"Osiyo, dohijo?" Is A Cherokee Greeting
November 1, 2015
"Osiyo, dohijo?" is a Cherokee greeting equivalent to the English, "Hello, how are you?" If you were in good spirits and feeling well, you might respond, "Osdv, senina?" or "Good, and you?"
Our Cherokee people are the second largest tribe in the United States, with our Tribal Capitol in Tahlequah, Cherokee County, Oklahoma. Our tribe is not native to Oklahoma, where most of us reside, and we are not even native of the Appalachian Mountainous region where the Europeans first made contact with our ancestors. We are members of the Iroquoian linguistic stock and are believed to have moved south from the Ohio River country as long as 3500 years ago.
The Spanish explorer, Hernando De Soto was the first white man to come in contact with my people, around 1540. He had been told by other Indians of a people that lived in the mountains and was told that we were called "Chalaki" which has evolved into the present day word, Cherokee. We had always referred to ourselves as 'A-ni-gi-du-wa-gi' or more commonly referred to as Keetoowah. (1)
Before the arrival of the European settlers, the Cherokee had lived in towns on the slopes and in the fertile valleys of the Appalachian Mountains in Georgia, Tennessee, North and South Carolina. Our towns were permanent settlements, each with a large area where games like lacrosse were played. A community grainery and a seven-sided domed townhouse were typical structures in each of our towns. We also had communal gardens. The townhouse represented the seven clans of the tribe, and they are: A-ni-gi-lo-hi (Long Hair or Twister); A-ni-sa-ho-ni (Blue or Blue Paint); A-ni-wa-ya (Wolf); A-ni-ga-ta-ge-wi (Wild Potato or Savannah); A-ni-ka-wi (Deer); A-ni-tsi-kwa (Bird) and A-ni-wo-di (Paint of Red Paint). The townhouse often held as many as 500 or more. It was here that important meetings, religious ceremonies and winter dances were held. The houses were gable roofed and all were made of stripped logs plastered with clay and roofed with bark.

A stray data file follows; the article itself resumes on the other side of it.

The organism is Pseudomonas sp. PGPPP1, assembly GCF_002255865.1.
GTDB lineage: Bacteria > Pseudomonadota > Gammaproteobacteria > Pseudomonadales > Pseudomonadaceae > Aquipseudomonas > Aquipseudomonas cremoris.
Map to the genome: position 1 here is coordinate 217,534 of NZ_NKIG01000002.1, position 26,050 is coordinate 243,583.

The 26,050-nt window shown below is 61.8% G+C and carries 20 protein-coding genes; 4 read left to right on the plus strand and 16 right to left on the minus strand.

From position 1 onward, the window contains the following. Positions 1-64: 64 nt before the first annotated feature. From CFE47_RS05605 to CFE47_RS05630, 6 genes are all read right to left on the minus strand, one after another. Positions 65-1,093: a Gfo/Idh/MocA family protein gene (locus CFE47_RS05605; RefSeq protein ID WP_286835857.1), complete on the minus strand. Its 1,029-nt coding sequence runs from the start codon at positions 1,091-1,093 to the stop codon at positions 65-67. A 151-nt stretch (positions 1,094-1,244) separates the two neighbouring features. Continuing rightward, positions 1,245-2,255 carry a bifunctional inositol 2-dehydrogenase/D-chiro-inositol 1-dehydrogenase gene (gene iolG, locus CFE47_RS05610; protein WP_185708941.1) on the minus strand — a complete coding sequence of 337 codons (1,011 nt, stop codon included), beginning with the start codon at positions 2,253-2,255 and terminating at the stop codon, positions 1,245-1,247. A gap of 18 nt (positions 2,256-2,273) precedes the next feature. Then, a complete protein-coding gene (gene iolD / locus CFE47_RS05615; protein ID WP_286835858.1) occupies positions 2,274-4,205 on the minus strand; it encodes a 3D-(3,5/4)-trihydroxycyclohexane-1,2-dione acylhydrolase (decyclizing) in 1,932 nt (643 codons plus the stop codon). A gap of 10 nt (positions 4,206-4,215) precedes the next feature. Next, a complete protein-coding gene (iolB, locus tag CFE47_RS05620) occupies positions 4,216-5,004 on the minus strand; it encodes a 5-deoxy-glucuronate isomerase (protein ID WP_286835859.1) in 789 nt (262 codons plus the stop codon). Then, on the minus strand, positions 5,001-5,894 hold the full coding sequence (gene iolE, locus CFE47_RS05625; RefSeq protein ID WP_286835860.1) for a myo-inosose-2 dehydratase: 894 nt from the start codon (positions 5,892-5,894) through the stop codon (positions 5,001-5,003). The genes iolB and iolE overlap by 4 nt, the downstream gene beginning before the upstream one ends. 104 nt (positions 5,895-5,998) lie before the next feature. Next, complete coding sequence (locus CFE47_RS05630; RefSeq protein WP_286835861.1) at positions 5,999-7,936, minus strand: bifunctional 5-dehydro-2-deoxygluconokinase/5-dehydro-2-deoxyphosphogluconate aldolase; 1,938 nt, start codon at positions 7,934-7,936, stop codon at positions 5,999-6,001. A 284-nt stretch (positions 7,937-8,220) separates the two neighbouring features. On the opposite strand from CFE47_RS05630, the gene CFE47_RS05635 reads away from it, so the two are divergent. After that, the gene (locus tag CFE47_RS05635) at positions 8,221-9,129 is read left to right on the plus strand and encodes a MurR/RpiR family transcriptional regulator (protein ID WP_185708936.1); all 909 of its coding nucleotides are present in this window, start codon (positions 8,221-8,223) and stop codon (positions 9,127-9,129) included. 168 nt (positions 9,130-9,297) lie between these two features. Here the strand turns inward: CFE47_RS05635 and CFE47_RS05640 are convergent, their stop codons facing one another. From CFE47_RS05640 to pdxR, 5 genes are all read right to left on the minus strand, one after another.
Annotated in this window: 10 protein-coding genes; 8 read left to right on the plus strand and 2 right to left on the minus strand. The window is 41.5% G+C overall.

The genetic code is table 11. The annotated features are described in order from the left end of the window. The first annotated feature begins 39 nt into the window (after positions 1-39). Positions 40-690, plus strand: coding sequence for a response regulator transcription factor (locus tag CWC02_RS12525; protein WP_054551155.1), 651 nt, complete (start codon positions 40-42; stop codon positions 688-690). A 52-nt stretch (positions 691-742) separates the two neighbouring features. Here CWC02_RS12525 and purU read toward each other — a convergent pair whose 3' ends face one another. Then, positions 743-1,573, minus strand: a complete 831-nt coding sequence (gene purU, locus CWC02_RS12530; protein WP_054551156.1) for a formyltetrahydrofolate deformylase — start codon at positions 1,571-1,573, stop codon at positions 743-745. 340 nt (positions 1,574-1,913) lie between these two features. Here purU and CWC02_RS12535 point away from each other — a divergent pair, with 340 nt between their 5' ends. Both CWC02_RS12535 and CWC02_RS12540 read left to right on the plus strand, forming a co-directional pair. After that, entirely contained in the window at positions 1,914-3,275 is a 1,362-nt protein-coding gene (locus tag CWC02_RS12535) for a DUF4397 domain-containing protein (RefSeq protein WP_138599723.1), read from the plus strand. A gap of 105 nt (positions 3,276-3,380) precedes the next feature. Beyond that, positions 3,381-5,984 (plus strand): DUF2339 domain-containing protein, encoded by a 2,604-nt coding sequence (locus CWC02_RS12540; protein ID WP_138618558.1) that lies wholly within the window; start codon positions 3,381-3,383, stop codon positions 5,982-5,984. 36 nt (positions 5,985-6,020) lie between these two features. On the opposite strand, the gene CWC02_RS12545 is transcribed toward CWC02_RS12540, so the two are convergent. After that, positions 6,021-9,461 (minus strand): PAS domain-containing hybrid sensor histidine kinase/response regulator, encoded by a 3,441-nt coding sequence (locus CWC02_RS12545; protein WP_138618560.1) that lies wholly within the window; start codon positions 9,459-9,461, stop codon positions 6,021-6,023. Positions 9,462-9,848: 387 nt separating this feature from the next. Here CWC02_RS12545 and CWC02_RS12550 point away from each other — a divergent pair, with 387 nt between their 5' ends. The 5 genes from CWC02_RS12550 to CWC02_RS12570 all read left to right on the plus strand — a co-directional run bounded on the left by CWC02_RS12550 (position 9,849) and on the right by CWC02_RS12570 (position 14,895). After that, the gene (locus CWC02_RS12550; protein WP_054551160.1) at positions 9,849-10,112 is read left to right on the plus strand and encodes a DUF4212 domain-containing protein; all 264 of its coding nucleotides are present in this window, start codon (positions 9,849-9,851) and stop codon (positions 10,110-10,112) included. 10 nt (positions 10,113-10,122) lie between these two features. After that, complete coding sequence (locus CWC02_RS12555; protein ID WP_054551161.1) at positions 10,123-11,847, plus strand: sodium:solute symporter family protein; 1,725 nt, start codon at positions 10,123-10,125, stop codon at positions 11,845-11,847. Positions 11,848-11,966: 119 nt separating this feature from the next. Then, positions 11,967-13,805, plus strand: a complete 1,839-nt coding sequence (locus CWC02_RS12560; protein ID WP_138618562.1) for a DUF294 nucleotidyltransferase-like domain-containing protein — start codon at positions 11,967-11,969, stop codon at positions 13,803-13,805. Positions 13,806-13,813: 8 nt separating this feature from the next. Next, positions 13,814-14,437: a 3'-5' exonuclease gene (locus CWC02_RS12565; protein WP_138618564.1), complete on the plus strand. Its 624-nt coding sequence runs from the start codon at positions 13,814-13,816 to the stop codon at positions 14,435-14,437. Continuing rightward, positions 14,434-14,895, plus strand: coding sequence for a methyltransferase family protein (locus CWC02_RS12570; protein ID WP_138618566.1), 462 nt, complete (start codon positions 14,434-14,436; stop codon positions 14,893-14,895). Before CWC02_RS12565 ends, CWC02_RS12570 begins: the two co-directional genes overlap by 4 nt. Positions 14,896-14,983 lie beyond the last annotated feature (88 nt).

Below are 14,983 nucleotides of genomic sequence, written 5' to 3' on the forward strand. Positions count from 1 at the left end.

Our ancestors were an agrarian people who raised the basic 'three sisters' of corn, (maize), squash and beans. Game, fish, greens, and wild fruits were plentiful in the mountainous region. The men did the hunting and protected the villages. The women did the gathering and tended the crops. Family life was important to our people, just as it is today. The grandparents and the elders taught the skills, legends, traditions and history of our people to the young ones. The society was for all intents and purposes a matriarchal one, with the property being handed down through the Mother. When young couples were to marry, they never married within the same clan, and they lived with the clan of the wife and in her town. Polygamy was practiced, but it was not the usual custom. During times of war when many of the warriors had been killed, one warrior might marry an entire family of sisters. It was his duty to protect the women. Either party could dissolve marriages, without ceremony.
There were no rigid laws, although there were taboos, such as marriage between two people of the same clan. Each town had its own leaders, but there was not one chief with dominion over the entire tribe. This didn't come about until the 1820s.
Each town had two factions, much as we in America have different political parties. The Red, or war, Party represented courage and bravery; its symbols were the wolf, fox and the owl. The White factions were the healers, people who could invoke the spirits and these leaders were considered sacred. They conducted the ordinary, day-to-day, affairs of the town except in time of war, when the Red Party took control. Then, as now, life alternated between times of peace and times of war with other tribes. During times of peace, grueling games kept warriors fit and prepared.